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Thursday, August 19, 2010

Another town square named after a terrorist

A terrorist who heroically murdered a teenage girl.

From PMW:

On June 11, 2002, a Palestinian suicide terrorist walked into a restaurant in the Tel Aviv suburb of Herzliya, and detonated a bomb that killed a girl,  15-year-old Hadar Hershkovitz, and injured 16 others.

Picture of suicide terrorist and Arafat on monument in town square in West Bank town Madama. [PA TV, May 15, 2010]

The town square in the West Bank town of Madama where the terrorist lived features a monument honoring "the heroic Martyrdom-Seeker" and his "heroic Herzliya operation." The monument has pictures of the suicide terrorist and of Yasser Arafat.

The text above the terrorist's picture is a verse from the Quran, urging Muslims to fight the non-believers and promising that Allah will "lay them low":

"Fight them, and Allah will punish them by your hands,
lay them low and give you victory over them,
and heal the hearts of a believing people." [Quran, 9,14]


Below his picture are the words:

"The heroic Shahada - Seeker (Martyrdom- Seeker, PA term of honor for suicide terrorists) Omar Muhammad Ziyada (Abu Samed) who carried out the heroic Herzliya operation on June 11, 2002

From the Jerusalem Post, June 13, 2002:
This coming Tuesday, Hadar Hershkowitz, 15, was to have sung and danced at her middle school graduation in a special performance of fairy tales created by the students.

Instead, friends and family members yesterday heaped her fresh grave with flowers and crowded into the Herzliya Cemetery only a few short blocks from her home to say goodbye.

Hershkowitz was killed by a suicide bomber while walking with a friend outside Jamil's shwarma grill on Rehov Sokolow. A friend, also a student at Ze'ev Jabotinsky Middle School in Herzliya, was seriously wounded in the attack.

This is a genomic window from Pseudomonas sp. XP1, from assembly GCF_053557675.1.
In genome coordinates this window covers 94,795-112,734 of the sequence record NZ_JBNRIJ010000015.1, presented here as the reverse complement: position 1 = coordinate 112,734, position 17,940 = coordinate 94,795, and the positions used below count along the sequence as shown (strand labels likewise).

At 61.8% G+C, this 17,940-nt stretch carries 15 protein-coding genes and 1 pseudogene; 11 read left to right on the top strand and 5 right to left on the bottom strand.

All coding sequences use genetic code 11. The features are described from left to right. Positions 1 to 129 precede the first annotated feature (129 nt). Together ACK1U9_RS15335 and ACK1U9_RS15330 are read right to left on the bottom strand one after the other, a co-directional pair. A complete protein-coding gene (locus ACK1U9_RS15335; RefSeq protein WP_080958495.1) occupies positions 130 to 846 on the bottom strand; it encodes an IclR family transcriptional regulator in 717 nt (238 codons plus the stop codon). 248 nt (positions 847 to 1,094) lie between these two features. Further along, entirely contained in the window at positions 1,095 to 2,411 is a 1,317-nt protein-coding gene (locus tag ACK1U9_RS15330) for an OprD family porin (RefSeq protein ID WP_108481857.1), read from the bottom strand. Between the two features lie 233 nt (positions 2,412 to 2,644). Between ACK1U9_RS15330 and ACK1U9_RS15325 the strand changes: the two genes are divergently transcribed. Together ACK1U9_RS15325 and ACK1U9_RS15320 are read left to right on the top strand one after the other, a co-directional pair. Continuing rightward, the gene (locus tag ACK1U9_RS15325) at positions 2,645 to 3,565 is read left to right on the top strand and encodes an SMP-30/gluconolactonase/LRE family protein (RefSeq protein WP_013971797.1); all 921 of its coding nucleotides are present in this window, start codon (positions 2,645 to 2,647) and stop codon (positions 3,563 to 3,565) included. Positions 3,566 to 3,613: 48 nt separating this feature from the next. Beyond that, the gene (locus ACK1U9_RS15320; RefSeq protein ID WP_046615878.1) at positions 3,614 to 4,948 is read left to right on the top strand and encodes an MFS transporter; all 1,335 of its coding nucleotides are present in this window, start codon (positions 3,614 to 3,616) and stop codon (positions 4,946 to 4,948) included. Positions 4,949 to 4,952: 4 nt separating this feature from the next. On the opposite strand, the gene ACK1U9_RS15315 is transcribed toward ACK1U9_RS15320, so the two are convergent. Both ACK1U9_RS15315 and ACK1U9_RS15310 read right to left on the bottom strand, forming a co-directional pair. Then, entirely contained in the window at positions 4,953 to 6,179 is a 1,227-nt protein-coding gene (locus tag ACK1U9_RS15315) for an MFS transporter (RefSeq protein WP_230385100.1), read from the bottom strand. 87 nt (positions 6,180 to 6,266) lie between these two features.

One young speaker at the funeral said, 'We are all asking why, why was it you? ... We don't believe what happened, but still we are here to talk about our beloved friend.'

'We can still see you, hear you, and feel you,' another friend said. 'You loved life. You were nervous about starting high school, but you were still very optimistic. You were always so happy. You loved to have fun and to go out with your friends. You never liked being alone. We loved you so much and we won't forget you.'

Despite the hot sun, friends stayed in a tight circle around her grave and lit yahrzeit candles.

School principal Aviva Moran said, 'She was at the center of her social circle. She was very attached to her friends. She loved to help them. She got so much love from her family. She didn't keep it to herself - she passed it to her friends and they passed it back to her.'

I'm sure that there are outraged protests at that square every day by residents of Madama who are incensed that such a person is being honored in their town.

I'm sure that there have been many op-eds in the Palestinian Arabic media denouncing this honor.

I'm sure that President Abbas is working to ensure that this never happens again and that he will personally apologize to the family of Hadar Hershkovitz.

Because that is how decent human beings would act. And we all know that everyday, average Palestinian Arabs are just like everyone else, and would naturally find the existence of this square to be an affront to everything they hold dear.

They are the peace partners, after all. They wouldn't call a person whose entire existence is defined by his murdering a 15-year old girl at a shwarma shop a hero. That would be unspeakably horrific.

The square, which has been up since at least May, is surely an anomaly, a mere mistake and will be dismantled any day now. In fact it is difficult to even imagine that people designed and built it, that a town approved it, and that people pass it by every day without any hint of outrage.

Or, at the very least, I'm sure I can find a single person protesting it. A single Arabic op-ed. Something.

Right?